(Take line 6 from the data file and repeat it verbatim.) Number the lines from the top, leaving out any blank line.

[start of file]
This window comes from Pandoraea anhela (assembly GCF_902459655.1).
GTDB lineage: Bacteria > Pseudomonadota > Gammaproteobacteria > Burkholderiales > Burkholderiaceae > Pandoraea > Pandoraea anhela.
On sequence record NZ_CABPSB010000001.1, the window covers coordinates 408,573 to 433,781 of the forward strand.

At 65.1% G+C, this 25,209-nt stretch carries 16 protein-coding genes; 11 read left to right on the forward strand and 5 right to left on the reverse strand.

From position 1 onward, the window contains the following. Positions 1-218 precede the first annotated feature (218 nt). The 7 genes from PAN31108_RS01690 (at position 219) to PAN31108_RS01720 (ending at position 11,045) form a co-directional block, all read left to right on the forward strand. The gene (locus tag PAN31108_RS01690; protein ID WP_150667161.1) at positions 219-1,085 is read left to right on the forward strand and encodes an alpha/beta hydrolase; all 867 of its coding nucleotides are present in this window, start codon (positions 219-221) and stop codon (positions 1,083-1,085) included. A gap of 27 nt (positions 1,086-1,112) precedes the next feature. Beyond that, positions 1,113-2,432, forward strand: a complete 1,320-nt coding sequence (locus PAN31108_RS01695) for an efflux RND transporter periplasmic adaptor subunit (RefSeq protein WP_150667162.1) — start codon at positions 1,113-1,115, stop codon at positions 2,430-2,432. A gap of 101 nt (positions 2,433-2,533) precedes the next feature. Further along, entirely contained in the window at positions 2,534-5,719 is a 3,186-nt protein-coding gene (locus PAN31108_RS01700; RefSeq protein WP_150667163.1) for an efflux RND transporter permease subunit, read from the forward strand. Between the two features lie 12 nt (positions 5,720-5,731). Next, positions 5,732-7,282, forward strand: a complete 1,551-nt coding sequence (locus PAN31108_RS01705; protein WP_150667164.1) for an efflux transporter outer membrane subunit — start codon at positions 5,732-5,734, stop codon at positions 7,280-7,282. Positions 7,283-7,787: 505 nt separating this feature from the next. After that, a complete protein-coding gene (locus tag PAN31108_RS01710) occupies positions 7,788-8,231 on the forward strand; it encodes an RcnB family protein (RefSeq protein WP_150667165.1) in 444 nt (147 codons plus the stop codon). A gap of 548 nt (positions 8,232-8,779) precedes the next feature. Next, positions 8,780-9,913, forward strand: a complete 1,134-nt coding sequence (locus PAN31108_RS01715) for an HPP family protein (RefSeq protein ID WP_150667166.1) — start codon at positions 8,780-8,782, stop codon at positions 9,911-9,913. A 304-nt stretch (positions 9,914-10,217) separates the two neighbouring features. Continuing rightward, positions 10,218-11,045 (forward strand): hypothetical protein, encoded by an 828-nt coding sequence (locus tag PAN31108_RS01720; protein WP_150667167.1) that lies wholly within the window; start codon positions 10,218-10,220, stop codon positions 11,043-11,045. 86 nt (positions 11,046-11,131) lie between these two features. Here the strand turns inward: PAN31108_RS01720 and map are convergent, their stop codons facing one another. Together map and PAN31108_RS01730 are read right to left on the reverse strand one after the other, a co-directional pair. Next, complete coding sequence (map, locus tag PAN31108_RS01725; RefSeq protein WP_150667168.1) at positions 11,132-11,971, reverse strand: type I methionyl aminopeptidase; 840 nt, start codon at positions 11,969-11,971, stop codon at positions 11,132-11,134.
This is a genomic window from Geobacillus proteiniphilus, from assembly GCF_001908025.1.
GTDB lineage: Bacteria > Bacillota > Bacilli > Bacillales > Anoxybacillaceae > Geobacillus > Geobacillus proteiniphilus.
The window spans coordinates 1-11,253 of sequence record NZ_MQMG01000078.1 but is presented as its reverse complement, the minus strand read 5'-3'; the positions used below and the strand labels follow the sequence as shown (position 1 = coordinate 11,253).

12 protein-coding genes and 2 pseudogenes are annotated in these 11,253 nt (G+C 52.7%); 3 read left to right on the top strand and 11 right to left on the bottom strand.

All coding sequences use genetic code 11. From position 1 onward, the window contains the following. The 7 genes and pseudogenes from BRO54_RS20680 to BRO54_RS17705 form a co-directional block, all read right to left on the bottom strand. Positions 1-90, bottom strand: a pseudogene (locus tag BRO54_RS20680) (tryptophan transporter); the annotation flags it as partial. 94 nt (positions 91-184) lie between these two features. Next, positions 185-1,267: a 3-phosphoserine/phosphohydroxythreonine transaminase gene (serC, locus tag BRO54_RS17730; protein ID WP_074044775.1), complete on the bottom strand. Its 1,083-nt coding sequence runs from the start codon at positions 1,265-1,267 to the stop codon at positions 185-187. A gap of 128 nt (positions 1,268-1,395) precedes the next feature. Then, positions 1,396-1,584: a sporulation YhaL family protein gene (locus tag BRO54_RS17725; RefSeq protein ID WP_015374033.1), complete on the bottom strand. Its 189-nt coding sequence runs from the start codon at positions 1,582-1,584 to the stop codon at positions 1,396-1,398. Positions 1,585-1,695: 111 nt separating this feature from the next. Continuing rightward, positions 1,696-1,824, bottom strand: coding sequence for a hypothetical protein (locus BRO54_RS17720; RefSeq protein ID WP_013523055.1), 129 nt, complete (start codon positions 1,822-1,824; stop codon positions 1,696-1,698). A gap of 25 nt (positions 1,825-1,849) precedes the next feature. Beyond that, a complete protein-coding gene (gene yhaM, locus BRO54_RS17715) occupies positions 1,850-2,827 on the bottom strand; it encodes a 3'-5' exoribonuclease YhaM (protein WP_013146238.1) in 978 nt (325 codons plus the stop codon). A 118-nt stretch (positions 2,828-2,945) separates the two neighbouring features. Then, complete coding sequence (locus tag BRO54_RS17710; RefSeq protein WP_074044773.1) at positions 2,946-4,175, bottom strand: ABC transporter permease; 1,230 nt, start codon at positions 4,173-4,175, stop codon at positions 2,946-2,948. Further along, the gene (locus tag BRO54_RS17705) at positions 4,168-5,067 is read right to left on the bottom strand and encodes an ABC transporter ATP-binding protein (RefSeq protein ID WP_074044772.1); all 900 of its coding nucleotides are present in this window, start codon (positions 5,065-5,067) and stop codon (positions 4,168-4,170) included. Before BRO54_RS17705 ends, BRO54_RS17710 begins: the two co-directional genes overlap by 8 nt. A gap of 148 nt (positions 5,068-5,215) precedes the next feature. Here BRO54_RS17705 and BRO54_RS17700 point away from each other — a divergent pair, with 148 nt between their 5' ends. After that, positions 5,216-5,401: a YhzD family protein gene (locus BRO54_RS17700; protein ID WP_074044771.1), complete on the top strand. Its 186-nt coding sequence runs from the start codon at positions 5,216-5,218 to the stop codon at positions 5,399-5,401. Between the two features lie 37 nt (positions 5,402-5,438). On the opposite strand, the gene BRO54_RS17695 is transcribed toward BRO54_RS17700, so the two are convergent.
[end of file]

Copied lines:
This is a genomic window from Geobacillus proteiniphilus, from assembly GCF_001908025.1.